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Physiologically-based pharmacokinetic and pharmacodynamic (PBPK/PD) modeling as a tool for antiviral drug dose regimens for COVID-19
  • Teerachat Saeheng,
  • Juntra Karbwang,
  • Kesara Na-Bangchang
Teerachat Saeheng
Thammasat University - Rangsit Campus
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Juntra Karbwang
Thammasat University - Rangsit Campus
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Kesara Na-Bangchang
Center of Excellence in Pharmacology and Molecular Biology of Malaria and Cholangiocarcinoma, Chulabhorn International College, Thammasat University

Corresponding Author:[email protected]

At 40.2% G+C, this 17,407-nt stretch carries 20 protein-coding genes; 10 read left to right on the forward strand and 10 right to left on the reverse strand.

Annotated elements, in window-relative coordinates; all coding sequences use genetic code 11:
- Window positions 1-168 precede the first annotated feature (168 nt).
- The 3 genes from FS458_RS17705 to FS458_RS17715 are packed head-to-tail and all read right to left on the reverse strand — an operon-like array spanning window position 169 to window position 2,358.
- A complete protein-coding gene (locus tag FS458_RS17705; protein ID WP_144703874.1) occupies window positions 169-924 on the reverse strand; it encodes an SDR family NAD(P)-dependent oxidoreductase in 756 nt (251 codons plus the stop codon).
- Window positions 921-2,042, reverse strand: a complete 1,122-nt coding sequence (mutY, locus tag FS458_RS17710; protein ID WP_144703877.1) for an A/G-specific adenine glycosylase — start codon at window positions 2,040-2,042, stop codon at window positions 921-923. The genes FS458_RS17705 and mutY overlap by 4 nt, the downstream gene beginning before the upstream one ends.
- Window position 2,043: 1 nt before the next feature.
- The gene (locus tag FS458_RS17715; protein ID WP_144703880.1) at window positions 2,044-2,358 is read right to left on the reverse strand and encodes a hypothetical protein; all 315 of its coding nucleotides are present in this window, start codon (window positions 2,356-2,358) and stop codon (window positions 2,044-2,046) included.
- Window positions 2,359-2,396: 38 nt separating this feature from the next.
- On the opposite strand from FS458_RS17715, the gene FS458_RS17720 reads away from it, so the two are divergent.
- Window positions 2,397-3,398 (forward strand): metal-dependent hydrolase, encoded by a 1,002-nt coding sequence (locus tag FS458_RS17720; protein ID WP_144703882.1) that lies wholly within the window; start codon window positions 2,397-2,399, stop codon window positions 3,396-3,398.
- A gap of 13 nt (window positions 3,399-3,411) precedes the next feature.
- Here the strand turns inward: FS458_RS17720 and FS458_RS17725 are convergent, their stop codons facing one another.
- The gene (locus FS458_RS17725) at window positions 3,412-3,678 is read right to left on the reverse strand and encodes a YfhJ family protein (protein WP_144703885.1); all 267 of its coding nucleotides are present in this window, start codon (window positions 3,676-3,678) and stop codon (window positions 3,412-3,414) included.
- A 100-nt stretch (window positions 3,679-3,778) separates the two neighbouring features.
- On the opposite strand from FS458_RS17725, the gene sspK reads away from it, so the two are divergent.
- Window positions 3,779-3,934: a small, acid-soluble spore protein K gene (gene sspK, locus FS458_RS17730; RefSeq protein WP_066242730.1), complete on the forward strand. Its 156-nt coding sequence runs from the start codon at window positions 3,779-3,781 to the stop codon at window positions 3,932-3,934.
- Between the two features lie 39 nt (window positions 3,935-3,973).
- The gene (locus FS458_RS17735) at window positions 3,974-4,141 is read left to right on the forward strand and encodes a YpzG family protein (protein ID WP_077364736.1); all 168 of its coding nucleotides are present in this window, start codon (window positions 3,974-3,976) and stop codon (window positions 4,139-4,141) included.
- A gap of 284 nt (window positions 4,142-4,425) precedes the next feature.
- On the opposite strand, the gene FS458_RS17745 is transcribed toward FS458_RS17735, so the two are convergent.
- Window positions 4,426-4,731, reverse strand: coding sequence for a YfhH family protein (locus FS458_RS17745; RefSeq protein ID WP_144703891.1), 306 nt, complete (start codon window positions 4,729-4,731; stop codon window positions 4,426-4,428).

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Background and Purpose: Ritonavir-boosted lopinavir and chloroquine were withdrawn for COVID-19 treatment according to WHO recommendation. However, lopinavir is still being used for COVID-19 treatment in a clinical practice guideline without supportive evidence. We demonstrated the utility of physiologically-based pharmacokinetic (PBPK)/pharmacodynamic (PD) models to support clinical use of lopinavir and the withdrawal of chloroquine for COVID-19 treatment. Experimental approach: The developed whole-body PBPK models were validated against clinical data. Model validation was performed using acceptable methods. The inhibitory effect (%E) was calculated to demonstrate drug efficacy. The recommended drug regimen for COVID-19 was the combination of 400/100 mg lopinavir/ritonavir given twice daily and 300 mg base chloroquine given twice daily for 14 days. Key Results: This study successfully developed whole-body PBPK models (AAFEs of 1.2-fold). For patients with a 70 kg body weight, %E for chloroquine in epithelial lining fluid (ELF) and bronchial epithelial cells (BEC) were about 2% and 12%, respectively. The corresponding values for lopinavir were 66% and 87.4%, respectively. With the increased body weight to 90 kg, %E for lopinavir in BEC dramatically dropped to lower than 60%, while that in ELF was slightly decreased (86.87%). Conclusion and Implications: The results support the decision of withdrawing chloroquine and using lopinavir in asymptomatic (with positive antigen kit test) or mild COVID-19 cases. In addition, results support the administration of antiviral drugs within the ten days of infection to prevent treatment failure.